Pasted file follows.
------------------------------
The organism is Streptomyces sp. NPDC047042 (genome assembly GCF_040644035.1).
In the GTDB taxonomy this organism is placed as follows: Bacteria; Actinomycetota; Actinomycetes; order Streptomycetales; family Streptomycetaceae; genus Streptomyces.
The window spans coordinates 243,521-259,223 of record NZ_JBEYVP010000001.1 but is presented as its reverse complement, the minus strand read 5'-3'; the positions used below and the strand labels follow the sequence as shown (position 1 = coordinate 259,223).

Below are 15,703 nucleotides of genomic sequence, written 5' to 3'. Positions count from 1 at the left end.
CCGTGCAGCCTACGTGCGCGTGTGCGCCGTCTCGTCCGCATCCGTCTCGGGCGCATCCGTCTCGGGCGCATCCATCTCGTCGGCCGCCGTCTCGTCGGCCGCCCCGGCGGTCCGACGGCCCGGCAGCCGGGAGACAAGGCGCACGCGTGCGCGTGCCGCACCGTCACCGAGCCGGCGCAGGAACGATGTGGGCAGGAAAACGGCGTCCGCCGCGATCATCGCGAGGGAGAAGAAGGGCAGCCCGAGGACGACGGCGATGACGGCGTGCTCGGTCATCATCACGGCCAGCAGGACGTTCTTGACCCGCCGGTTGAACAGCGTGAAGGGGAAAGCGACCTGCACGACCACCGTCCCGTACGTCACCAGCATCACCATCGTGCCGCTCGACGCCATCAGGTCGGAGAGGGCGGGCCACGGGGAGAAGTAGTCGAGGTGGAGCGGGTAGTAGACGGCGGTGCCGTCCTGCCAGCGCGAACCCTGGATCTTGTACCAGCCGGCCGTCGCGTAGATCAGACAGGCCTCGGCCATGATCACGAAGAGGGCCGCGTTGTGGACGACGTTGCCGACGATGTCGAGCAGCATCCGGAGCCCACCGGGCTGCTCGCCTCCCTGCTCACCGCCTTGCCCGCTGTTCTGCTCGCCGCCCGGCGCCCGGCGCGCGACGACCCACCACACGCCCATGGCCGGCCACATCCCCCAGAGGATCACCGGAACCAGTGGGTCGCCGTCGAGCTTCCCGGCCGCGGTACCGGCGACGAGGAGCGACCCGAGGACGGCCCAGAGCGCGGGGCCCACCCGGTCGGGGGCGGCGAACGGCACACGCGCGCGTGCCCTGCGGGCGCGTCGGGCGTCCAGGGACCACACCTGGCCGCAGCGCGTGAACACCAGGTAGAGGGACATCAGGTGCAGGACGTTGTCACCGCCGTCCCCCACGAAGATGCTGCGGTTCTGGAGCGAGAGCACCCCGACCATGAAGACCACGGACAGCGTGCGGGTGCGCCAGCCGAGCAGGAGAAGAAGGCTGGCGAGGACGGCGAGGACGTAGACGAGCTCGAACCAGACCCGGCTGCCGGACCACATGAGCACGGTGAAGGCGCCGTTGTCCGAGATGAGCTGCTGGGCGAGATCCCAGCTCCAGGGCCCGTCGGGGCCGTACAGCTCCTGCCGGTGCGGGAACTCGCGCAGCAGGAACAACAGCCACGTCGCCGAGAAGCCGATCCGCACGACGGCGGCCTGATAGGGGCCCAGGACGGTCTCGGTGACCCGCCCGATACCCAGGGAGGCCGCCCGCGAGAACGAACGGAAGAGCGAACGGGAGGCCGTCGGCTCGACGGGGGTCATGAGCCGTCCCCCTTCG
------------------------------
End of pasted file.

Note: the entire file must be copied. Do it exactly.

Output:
The organism is Streptomyces sp. NPDC047042 (genome assembly GCF_040644035.1).
In the GTDB taxonomy this organism is placed as follows: Bacteria; Actinomycetota; Actinomycetes; order Streptomycetales; family Streptomycetaceae; genus Streptomyces.
The window spans coordinates 243,521-259,223 of record NZ_JBEYVP010000001.1 but is presented as its reverse complement, the minus strand read 5'-3'; the positions used below and the strand labels follow the sequence as shown (position 1 = coordinate 259,223).

Below are 15,703 nucleotides of genomic sequence, written 5' to 3'. Positions count from 1 at the left end.
CCGTGCAGCCTACGTGCGCGTGTGCGCCGTCTCGTCCGCATCCGTCTCGGGCGCATCCGTCTCGGGCGCATCCATCTCGTCGGCCGCCGTCTCGTCGGCCGCCCCGGCGGTCCGACGGCCCGGCAGCCGGGAGACAAGGCGCACGCGTGCGCGTGCCGCACCGTCACCGAGCCGGCGCAGGAACGATGTGGGCAGGAAAACGGCGTCCGCCGCGATCATCGCGAGGGAGAAGAAGGGCAGCCCGAGGACGACGGCGATGACGGCGTGCTCGGTCATCATCACGGCCAGCAGGACGTTCTTGACCCGCCGGTTGAACAGCGTGAAGGGGAAAGCGACCTGCACGACCACCGTCCCGTACGTCACCAGCATCACCATCGTGCCGCTCGACGCCATCAGGTCGGAGAGGGCGGGCCACGGGGAGAAGTAGTCGAGGTGGAGCGGGTAGTAGACGGCGGTGCCGTCCTGCCAGCGCGAACCCTGGATCTTGTACCAGCCGGCCGTCGCGTAGATCAGACAGGCCTCGGCCATGATCACGAAGAGGGCCGCGTTGTGGACGACGTTGCCGACGATGTCGAGCAGCATCCGGAGCCCACCGGGCTGCTCGCCTCCCTGCTCACCGCCTTGCCCGCTGTTCTGCTCGCCGCCCGGCGCCCGGCGCGCGACGACCCACCACACGCCCATGGCCGGCCACATCCCCCAGAGGATCACCGGAACCAGTGGGTCGCCGTCGAGCTTCCCGGCCGCGGTACCGGCGACGAGGAGCGACCCGAGGACGGCCCAGAGCGCGGGGCCCACCCGGTCGGGGGCGGCGAACGGCACACGCGCGCGTGCCCTGCGGGCGCGTCGGGCGTCCAGGGACCACACCTGGCCGCAGCGCGTGAACACCAGGTAGAGGGACATCAGGTGCAGGACGTTGTCACCGCCGTCCCCCACGAAGATGCTGCGGTTCTGGAGCGAGAGCACCCCGACCATGAAGACCACGGACAGCGTGCGGGTGCGCCAGCCGAGCAGGAGAAGAAGGCTGGCGAGGACGGCGAGGACGTAGACGAGCTCGAACCAGACCCGGCTGCCGGACCACATGAGCACGGTGAAGGCGCCGTTGTCCGAGATGAGCTGCTGGGCGAGATCCCAGCTCCAGGGCCCGTCGGGGCCGTACAGCTCCTGCCGGTGCGGGAACTCGCGCAGCAGGAACAACAGCCACGTCGCCGAGAAGCCGATCCGCACGACGGCGGCCTGATAGGGGCCCAGGACGGTCTCGGTGACCCGCCCGATACCCAGGGAGGCCGCCCGCGAGAACGAACGGAAGAGCGAACGGGAGGCCGTCGGCTCGACGGGGGTCATGAGCCGTCCCCCTTCG